The story of Nienke

Crowning glory of stay

If someone is naturalised, it often feels like the crowning glory of their stay. This is celebrated in the naturalisation ceremony. But before that time, local councils, the IND and even the King are involved in naturalisation requests.
Nienke aan het lopen
Photo of Nienke
We are aware of the impact the decision has on someone’s life and future

What does the IND do? Decision staff member Nienke Wobben tells us. ‘We are the ones who eventually decide on naturalisation requests,’ says Nienke. ‘But the requests are made to local councils, which are really the “entrance gate”. They screen the applicants first and check broadly whether someone can or can’t become a Dutch citizen. Next, the local council forwards the request with the required documents to the IND. A staff member of the IND processes the request and takes a decision.’

Impact 

‘This decision is taken carefully,’ continues Nienke. ‘We are aware of the impact the decision has on someone’s life and future. I can only reject a request if I observed the law and can fully explain and justify it to myself and the client. In case of doubt, we discuss it as a team. Our starting point is that someone is eligible for Dutch citizenship when they make a request. If it turns out they are not, we reject the request.’

Royal Decree

Nienke: ‘And even then, the client first receives an intention to reject and not immediately the final decision. I regularly have clients on the phone. I explain them as clearly as possible why they can’t become a Dutch citizen in their situation. Because as much as I want everyone to have that crowning glory of their stay, they must be eligible for it. Fortunately, most applicants can become Dutch citizens. We then send a nomination letter to nominate the customer for the Royal Decree that the King will sign. The local councils make sure that this decree is awarded in a naturalisation ceremony. Then, someone becomes a Dutch citizen officially.’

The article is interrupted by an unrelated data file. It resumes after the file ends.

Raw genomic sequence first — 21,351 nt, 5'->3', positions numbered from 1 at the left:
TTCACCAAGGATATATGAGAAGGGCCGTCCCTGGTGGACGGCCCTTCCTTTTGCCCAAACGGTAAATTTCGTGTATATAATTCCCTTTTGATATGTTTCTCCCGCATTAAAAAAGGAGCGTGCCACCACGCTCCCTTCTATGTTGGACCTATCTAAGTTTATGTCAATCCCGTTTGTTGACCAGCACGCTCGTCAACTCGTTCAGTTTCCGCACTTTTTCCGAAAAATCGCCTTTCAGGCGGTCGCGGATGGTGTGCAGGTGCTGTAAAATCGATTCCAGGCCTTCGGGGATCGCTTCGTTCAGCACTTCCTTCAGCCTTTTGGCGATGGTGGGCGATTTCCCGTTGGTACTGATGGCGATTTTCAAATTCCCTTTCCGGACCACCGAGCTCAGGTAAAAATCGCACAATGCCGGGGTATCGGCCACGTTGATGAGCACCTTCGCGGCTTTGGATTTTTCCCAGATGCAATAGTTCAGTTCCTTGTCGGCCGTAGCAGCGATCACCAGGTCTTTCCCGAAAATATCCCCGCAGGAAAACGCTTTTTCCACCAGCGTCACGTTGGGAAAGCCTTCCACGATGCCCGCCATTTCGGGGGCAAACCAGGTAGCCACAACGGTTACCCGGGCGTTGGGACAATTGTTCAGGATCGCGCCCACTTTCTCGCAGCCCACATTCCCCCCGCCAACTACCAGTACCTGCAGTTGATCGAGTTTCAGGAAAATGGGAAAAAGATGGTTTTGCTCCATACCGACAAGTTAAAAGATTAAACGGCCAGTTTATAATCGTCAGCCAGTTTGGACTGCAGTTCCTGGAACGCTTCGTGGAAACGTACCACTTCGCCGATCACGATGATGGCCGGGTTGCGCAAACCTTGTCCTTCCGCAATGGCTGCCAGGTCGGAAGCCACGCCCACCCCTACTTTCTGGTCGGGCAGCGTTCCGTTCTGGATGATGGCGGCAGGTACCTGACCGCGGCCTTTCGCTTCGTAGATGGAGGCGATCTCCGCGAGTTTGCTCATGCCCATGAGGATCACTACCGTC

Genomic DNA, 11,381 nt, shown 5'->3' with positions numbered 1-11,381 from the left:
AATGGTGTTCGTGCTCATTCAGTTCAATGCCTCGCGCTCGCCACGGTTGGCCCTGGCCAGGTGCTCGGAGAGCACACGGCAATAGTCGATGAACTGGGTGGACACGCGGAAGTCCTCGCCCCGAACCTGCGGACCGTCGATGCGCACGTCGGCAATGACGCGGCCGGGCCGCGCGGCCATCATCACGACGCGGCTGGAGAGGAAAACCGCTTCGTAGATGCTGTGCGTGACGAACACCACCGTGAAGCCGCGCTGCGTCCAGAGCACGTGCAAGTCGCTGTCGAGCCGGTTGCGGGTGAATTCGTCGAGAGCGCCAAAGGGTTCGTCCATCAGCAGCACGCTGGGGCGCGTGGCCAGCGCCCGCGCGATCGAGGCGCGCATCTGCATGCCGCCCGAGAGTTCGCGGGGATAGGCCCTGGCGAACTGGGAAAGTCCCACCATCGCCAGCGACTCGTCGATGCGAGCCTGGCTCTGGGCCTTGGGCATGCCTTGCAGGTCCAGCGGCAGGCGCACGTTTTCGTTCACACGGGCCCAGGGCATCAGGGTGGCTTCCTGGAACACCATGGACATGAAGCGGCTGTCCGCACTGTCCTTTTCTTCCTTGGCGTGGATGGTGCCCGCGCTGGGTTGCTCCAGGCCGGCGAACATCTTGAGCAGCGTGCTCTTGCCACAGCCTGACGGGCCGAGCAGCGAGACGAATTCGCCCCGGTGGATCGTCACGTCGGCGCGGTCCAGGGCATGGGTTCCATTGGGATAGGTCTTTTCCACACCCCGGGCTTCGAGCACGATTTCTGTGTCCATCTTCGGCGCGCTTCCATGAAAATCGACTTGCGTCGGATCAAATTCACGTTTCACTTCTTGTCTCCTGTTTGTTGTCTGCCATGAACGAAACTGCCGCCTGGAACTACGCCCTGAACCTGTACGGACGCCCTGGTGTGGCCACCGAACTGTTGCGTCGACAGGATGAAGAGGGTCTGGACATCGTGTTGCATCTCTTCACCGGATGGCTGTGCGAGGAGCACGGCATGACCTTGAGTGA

Social theme

‘We are regularly in contact with local councils, which mostly speak to clients personally at the beginning and end of the process. In fact, the IND is a kind of “stopover”. This is different for an application for a residence permit, where the IND’s decision is the “final destination”. But when we make the decision, it’s still decisive in human lives. My ability to contribute to an important social theme through my job makes me enjoy my work.’ 

Current issues

‘What I also like is that our work changes regularly in response to current issues. Recently, it was, for example, decided that the document requirement will be dropped for the naturalisation of holders of a so-called RANOV permit. We are now working hard to organise the process in such a way that we can process naturalisation requests from these clients efficiently. We’ll get this done. Just like we are able to decide on time on requests from other clients. We now even get this done well within the time we have officially!’

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